Skip to main content Skip to main navigation
Skip to access and inclusion page Skip to search input

The Captain’s Balcony: How we’re weathering the COVID-19 downturn

4-minute read

In tight times, every bit helps. The Captain’s Balcony owner Akash Deep says support from Westpac is helping small businesses like his during the COVID-19 downturn.

Key take-outs
  • Small businesses have had to cut costs and find savings across the board
  • Uncertainty around the virus is making it difficult for businesses to plan ahead
  • Westpac is supporting small businesses with a range of relief measures

Small businesses are the backbone of the Australian economy and right now they’re doing it tough. Business owners face ongoing uncertainty and have been forced to make difficult decisions in order to stay afloat. The Captain’s Balcony owner Akash Deep explains how he’s steering his boutique bar in Sydney’s CBD through the COVID-19 crisis and seeking out savings to shore up his bottom line.

Strong beginnings

After coming to Australia as a student in 2007, Indian-Australian Akash Deep spent several years working in hotels and restaurants before deciding to strike out for himself. On the hunt for small premises, he fell in love with a three-storey Victorian terrace in Erskine Street in the Sydney CBD. He and wife Isabella opened The Captain’s Balcony, an Asian fusion bar, in the heritage-listed space in 2014. Their generous share platters, juicy burgers and hopping happy hour soon resulted in a strong following from local office workers. The bar also became a popular venue for small functions and events.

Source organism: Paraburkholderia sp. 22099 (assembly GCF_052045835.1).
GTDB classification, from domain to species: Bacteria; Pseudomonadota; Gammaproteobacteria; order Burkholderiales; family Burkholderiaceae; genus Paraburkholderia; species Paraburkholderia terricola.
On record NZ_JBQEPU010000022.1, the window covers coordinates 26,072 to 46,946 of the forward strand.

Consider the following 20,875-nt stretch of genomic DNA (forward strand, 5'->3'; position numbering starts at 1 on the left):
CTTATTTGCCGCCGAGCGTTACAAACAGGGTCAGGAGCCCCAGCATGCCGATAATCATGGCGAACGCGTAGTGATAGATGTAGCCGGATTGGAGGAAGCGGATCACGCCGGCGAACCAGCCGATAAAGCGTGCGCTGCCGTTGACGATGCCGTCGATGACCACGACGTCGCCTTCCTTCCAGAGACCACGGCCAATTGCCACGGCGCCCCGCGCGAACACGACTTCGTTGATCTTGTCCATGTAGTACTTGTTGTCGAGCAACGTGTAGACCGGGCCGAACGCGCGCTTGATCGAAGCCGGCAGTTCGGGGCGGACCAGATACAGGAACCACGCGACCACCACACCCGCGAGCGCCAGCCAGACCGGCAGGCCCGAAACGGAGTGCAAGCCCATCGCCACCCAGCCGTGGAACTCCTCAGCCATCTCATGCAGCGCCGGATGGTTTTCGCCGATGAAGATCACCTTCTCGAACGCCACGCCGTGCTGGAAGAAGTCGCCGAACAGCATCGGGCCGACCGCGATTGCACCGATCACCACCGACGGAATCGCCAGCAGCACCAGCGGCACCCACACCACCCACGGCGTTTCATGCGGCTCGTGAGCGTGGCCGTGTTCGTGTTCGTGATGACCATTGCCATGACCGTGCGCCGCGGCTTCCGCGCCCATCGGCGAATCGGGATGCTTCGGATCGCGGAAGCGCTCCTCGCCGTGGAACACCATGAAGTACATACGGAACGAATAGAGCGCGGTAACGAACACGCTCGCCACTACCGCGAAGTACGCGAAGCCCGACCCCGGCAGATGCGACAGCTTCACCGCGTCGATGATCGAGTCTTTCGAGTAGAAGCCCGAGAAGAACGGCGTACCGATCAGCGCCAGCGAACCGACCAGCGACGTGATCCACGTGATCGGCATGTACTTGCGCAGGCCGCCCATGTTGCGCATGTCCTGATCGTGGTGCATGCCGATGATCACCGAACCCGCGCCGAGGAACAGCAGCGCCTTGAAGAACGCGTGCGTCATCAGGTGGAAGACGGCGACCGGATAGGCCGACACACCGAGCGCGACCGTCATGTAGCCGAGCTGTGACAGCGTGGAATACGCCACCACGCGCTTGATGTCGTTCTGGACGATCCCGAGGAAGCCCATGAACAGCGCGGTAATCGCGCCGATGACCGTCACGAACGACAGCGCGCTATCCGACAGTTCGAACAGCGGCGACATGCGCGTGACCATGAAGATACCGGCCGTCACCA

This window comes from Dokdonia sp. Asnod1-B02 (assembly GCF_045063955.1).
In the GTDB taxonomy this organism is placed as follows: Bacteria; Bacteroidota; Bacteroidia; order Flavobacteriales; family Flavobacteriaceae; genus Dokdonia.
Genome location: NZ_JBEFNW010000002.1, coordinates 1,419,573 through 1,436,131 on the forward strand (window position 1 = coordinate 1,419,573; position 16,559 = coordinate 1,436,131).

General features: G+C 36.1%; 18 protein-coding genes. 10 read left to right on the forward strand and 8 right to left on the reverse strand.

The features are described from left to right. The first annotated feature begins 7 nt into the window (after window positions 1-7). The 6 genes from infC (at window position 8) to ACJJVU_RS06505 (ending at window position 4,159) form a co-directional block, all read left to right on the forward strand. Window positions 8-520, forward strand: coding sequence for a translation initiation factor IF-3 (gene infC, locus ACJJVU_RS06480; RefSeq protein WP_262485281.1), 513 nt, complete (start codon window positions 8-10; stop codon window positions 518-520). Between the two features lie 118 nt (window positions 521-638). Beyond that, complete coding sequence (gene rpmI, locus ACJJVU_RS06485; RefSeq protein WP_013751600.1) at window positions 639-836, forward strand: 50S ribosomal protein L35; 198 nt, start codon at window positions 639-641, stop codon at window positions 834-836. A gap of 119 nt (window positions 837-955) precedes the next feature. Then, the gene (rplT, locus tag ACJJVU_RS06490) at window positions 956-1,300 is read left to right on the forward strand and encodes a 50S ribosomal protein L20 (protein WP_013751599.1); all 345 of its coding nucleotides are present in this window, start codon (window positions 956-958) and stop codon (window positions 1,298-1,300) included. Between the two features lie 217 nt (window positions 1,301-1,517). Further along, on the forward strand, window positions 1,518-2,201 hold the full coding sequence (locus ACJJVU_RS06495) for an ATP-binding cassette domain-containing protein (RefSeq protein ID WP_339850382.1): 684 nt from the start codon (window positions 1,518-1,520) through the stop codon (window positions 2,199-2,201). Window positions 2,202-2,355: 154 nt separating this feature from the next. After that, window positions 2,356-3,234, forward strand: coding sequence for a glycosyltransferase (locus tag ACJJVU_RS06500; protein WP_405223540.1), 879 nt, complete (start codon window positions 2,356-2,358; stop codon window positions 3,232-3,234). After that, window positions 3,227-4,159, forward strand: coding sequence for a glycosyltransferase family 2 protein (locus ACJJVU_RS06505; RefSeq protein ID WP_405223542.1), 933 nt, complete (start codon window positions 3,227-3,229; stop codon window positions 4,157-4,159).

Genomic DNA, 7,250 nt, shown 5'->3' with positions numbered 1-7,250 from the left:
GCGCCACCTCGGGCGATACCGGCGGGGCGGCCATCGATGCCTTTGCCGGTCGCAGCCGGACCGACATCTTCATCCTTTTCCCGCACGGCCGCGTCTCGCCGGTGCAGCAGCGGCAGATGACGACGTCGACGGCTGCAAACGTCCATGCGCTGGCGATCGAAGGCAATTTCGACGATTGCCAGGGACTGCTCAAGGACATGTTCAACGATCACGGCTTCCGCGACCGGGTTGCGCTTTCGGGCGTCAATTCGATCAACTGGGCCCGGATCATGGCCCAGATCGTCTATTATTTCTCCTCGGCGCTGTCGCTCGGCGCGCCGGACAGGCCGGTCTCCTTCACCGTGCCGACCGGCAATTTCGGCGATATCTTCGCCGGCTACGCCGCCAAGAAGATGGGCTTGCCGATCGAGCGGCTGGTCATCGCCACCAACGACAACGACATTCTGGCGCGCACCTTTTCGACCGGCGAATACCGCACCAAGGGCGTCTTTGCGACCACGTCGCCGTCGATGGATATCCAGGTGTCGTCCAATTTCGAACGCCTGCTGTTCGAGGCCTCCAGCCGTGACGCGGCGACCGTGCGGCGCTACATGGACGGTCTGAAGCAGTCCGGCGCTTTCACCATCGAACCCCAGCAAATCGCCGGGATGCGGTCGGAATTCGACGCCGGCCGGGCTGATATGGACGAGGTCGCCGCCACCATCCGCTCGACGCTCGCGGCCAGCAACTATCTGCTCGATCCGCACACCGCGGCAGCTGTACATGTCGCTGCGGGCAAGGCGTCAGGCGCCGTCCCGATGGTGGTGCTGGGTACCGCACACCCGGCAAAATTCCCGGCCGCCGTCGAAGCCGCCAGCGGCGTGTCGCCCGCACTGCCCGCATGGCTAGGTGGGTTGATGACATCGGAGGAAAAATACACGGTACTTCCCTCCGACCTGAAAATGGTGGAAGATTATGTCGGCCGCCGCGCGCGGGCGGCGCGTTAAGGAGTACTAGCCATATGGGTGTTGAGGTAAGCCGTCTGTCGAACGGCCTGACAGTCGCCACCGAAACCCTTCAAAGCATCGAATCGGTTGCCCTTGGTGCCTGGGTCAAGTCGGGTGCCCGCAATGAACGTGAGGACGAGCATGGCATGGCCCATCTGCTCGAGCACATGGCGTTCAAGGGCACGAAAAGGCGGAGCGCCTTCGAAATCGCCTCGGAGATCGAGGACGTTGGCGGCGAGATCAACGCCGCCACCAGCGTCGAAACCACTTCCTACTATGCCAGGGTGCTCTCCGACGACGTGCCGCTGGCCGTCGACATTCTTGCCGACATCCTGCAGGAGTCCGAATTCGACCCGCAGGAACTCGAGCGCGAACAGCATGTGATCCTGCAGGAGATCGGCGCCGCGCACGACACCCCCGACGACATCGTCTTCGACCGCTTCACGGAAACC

“When you start a new business, you anticipate it may take a while to take off but things went well for us, from quite early on,” Deep says.

Slowdown and shutdown 

Then the pandemic struck and punched a hole in the couple’s business planning and profits. Trade began to slow in February and then disappeared entirely when government shutdown restrictions forced the venue to close its doors in late March. 

 

“When we first heard about the virus in January, we thought it would be nothing but by February things were coming out in the news and people were getting scared,” Deep recalls. “No-one knew what was going on and from that time onwards, things were down.” 

 

He and his wife were forced to lay off four workers, none of whom were eligible for the JobKeeper wage subsidy, and scramble for funds to pay wages, suppliers and rent. 

 

“We’re a small business and we didn’t have a huge reserve of savings,” he says. “If we don’t continue to generate income, we don’t have the funds we need to meet our commitments. We used whatever we had to clear everybody up and pay our bills as best we could.”

 

In mid-May, The Captain’s Balcony reopened but customers have been slow to return. Whereas the venue often served up to 1000 patrons a week before the pandemic, it’s now lucky to see 30 or 40.